Being confined during the pandemic had also created another issue I did not see coming - the inability to separate work hours and life hours. I was so used to the mentality of ‘leave everything about work the minute you step out of the office’, that I could no longer mentally do that when my home became my office. More often that not, I found myself buried in work from the minute I got up until it was dark outside, realising that another day had gone by just like that, like a prisoner labourer who had nothing else in her life except for the work she was given. I missed sunshine. I began to feel dejected.
The truth was I also felt like I did not deserve to be upset. This was due to the fact that a lot of others around me seemed to be even more impacted than I was by this new norm. How dare I complain about my work-life balance when there are people out there literally scraping to make ends meet, losing jobs and closing businesses due to this economy downturn? How could I talk about being upset when all I had to do was stay inside my comfortable home, when people are getting evicted, or stuck in a small space with a large family? How could I not be happy with all the extra time I get, when my girlfriends are managing work, house chores, kids, home schooling with no breaks in between?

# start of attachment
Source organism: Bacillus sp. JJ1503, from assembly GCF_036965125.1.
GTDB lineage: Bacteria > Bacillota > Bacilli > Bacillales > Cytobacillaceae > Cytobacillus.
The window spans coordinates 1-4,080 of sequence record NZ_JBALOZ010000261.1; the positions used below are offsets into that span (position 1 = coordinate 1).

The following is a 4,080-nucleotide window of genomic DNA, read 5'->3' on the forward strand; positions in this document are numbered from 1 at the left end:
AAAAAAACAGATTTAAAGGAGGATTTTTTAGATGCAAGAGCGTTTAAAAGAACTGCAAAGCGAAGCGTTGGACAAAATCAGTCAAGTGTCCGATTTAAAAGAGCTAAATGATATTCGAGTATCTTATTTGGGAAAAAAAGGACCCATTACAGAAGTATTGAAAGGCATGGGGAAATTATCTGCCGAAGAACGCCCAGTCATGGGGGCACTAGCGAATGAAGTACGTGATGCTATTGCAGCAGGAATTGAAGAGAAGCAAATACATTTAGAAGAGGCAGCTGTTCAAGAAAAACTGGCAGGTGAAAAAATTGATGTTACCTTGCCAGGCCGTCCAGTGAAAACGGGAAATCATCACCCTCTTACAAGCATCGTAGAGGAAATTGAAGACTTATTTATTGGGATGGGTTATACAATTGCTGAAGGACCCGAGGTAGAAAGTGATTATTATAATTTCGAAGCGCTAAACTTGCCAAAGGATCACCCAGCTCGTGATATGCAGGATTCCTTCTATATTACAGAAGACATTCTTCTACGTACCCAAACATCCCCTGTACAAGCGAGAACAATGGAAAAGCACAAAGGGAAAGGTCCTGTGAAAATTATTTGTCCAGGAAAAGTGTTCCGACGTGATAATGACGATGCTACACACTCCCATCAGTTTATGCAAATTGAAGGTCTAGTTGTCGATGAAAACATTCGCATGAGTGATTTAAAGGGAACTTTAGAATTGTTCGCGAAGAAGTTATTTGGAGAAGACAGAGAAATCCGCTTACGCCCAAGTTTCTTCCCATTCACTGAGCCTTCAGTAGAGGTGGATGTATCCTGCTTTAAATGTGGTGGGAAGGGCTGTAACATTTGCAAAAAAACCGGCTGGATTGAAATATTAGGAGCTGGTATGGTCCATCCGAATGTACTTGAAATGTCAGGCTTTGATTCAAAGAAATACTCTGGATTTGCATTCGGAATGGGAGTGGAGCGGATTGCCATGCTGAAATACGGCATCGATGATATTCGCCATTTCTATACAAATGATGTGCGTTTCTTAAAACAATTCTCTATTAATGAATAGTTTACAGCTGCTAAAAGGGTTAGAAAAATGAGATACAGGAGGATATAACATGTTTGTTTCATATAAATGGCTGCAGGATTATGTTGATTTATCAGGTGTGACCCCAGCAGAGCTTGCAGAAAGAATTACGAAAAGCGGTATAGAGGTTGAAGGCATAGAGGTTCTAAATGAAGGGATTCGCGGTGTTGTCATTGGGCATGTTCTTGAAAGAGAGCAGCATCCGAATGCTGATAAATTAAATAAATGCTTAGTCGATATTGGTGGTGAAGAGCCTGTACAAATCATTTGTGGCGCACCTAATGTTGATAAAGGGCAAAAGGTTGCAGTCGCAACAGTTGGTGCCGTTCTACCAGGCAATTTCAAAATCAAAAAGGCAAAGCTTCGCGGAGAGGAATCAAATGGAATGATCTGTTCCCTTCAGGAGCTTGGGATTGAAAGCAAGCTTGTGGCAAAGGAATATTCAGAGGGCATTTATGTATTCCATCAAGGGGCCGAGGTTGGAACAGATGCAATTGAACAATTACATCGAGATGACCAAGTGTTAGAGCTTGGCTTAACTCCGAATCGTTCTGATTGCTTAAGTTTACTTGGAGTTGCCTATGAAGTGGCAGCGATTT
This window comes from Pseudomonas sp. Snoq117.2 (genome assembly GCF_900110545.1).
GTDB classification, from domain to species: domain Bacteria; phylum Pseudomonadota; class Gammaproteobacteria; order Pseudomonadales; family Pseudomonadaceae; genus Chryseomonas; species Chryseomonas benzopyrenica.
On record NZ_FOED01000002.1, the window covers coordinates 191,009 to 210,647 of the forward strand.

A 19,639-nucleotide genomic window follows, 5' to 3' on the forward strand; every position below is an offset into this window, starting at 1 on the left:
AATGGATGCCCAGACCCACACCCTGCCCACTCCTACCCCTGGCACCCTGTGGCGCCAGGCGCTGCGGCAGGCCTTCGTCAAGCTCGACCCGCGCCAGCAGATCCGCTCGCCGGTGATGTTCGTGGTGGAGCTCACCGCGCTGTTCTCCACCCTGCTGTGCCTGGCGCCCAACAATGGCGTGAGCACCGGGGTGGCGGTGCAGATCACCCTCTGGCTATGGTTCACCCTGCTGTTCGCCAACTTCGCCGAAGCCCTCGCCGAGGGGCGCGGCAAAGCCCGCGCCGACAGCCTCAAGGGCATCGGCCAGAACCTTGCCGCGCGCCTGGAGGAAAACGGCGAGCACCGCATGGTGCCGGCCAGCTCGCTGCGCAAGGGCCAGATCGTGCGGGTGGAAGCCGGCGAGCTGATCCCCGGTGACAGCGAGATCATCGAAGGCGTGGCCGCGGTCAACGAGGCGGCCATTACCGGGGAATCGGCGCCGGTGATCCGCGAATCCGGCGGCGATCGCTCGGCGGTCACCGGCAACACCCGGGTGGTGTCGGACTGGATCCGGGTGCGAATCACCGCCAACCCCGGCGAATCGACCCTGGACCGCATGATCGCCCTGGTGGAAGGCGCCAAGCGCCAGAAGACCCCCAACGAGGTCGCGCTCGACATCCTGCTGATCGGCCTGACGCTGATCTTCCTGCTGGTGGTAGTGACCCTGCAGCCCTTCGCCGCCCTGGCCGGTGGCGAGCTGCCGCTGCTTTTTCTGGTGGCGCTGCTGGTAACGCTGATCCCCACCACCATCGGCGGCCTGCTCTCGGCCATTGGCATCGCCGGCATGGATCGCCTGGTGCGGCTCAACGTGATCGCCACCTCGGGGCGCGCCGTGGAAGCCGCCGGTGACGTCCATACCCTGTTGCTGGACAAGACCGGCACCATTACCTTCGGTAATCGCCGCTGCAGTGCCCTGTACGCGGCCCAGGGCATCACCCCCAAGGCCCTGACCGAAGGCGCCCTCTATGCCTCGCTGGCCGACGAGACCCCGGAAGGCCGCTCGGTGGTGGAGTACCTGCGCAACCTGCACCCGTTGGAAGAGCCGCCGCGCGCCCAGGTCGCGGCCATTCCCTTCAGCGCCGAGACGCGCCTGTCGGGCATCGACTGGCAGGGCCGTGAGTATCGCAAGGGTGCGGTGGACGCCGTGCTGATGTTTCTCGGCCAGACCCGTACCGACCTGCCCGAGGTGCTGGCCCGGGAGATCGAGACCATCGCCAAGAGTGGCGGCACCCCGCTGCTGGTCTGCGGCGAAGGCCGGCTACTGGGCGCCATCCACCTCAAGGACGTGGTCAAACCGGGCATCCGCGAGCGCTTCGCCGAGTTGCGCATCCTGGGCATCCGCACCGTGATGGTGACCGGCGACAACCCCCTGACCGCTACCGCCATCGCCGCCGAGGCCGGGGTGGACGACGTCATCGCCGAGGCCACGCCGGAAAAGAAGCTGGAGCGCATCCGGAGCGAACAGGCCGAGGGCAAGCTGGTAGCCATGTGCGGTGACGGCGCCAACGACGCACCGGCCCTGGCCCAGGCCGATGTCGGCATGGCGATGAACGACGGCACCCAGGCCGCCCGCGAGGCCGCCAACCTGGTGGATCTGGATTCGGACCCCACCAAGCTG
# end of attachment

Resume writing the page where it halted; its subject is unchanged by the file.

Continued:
Around November I began to realize that I had no choice but to wipe the table clean and figure out the healthiest way to overcome this ‘funk’. There is no end in sight to this, and therefore there is no point of living everyday waiting around for something to change. Life goes on. Another year is passing. Time doesn’t care about pandemics. And the only way to turn things around, the only option, was for me to change my mindset about it. The mindset I have to go for is this - gratitude.